A Future You and Me


by James Killough

The second time I saw You, Me and Everyone We Know I really hated it.  The problem was, we now owned the DVD.  And we owned it on my recommendation.

That was the thing about living above the discount DVD and bookseller Fopp in Covent Garden.  With DVDs at £3 to £5 each, we just went downstairs and bought them.  So as the credits were rolling, Jonathan said with no small amount of disgust, “I’m surprised you liked that.  It’s the kind of film I would think you’d hate.”

I did laugh out loud five or six times during "The Future." Once was during this kooky scene.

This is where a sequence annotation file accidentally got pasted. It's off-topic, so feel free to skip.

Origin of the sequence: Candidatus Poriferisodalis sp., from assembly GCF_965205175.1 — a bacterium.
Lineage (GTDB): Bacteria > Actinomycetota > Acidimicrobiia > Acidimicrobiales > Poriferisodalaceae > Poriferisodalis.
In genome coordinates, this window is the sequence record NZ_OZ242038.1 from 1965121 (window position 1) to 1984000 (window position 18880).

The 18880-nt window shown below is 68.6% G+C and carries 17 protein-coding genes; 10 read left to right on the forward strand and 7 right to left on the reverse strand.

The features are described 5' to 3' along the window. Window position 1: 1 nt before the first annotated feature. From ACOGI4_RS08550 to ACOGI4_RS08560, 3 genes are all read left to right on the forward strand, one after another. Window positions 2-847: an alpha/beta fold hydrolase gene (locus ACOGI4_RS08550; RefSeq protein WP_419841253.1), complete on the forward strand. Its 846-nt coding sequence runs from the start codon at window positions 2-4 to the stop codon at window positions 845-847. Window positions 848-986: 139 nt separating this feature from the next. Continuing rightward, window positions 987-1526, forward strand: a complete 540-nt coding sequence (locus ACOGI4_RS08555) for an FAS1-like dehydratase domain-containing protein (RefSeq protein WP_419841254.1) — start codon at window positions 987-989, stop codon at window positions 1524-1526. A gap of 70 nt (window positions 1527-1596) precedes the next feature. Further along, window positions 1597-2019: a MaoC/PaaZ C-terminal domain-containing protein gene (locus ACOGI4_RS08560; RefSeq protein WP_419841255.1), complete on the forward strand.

And he was right, of course; normally I’m allergic to American quirky chatty indie Sundance Festival-type films.  But when I first saw YMAEWK (the acronym is certainly evocative in a gooey Kabbalistic sort of way), I loved it.  That’s because I saw it in LA and somehow that made all the difference because that’s where it’s set.  And it’s just too hard to explain why Hollyweird is so weird unless you live here for long enough to become infected with its weirdness, which writer-director-fine artist Miranda July captures to perfection.